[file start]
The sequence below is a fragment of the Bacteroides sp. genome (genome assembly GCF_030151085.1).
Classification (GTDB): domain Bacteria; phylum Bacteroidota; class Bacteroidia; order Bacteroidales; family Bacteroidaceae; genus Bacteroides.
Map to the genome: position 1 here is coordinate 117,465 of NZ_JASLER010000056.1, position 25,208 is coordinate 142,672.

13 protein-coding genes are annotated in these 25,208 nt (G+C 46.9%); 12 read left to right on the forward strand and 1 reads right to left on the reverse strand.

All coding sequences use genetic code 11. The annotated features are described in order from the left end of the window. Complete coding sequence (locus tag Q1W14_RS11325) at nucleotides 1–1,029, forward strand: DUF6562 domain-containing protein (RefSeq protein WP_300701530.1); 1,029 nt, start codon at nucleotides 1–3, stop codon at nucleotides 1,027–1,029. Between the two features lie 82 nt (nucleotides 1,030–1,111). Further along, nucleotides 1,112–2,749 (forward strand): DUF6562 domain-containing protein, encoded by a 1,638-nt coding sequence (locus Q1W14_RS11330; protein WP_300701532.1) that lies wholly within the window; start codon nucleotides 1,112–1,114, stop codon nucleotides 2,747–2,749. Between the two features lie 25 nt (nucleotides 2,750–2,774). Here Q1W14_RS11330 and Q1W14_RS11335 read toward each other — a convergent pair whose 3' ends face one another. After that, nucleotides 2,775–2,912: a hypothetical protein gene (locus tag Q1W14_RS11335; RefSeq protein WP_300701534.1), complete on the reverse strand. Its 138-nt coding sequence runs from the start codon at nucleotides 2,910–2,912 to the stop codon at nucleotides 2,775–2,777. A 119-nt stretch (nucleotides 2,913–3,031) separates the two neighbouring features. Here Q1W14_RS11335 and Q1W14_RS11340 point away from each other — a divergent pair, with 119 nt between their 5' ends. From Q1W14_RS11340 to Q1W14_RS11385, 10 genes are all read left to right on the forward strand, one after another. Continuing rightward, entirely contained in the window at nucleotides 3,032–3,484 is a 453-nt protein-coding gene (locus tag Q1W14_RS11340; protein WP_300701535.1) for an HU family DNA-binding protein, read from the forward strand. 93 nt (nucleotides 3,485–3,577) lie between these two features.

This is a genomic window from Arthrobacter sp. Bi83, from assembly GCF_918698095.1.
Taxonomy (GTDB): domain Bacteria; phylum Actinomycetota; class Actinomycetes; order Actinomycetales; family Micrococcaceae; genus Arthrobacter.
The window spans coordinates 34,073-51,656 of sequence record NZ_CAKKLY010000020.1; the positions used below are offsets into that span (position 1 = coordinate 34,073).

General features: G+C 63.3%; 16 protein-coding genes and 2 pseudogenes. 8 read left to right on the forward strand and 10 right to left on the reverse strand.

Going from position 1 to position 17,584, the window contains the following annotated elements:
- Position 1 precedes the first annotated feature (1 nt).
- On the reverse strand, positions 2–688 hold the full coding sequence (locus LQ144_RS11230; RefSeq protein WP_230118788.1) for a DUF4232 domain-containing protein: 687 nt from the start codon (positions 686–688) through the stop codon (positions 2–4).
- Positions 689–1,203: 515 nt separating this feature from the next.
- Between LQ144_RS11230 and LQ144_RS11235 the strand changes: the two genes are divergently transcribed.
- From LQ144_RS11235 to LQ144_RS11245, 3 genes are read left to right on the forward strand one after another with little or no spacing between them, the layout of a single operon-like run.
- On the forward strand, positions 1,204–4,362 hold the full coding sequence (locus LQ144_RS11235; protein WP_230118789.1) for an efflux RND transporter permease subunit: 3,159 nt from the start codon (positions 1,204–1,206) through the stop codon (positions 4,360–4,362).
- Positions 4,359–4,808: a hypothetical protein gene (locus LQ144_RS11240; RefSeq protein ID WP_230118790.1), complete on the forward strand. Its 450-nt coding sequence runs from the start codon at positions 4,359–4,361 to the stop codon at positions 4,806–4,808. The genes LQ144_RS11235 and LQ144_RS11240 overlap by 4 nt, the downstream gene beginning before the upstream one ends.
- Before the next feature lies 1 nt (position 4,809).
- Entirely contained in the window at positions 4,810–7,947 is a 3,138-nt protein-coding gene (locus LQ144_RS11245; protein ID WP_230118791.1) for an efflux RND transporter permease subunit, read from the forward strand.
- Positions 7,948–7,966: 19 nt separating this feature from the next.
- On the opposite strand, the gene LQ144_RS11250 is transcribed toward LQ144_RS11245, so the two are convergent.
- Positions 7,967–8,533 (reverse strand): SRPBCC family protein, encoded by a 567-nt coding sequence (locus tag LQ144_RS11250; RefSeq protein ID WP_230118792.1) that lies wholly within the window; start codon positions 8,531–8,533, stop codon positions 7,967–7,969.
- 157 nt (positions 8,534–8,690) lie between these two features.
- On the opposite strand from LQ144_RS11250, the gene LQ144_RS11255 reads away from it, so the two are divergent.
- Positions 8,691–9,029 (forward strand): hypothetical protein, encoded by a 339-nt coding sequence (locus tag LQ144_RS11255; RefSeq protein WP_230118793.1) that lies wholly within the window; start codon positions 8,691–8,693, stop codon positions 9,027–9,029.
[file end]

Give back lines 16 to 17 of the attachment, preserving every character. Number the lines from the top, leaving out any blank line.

- On the forward strand, positions 1,204–4,362 hold the full coding sequence (locus LQ144_RS11235; protein WP_230118789.1) for an efflux RND transporter permease subunit: 3,159 nt from the start codon (positions 1,204–1,206) through the stop codon (positions 4,360–4,362).
- Positions 4,359–4,808: a hypothetical protein gene (locus LQ144_RS11240; RefSeq protein ID WP_230118790.1), complete on the forward strand. Its 450-nt coding sequence runs from the start codon at positions 4,359–4,361 to the stop codon at positions 4,806–4,808. The genes LQ144_RS11235 and LQ144_RS11240 overlap by 4 nt, the downstream gene beginning before the upstream one ends.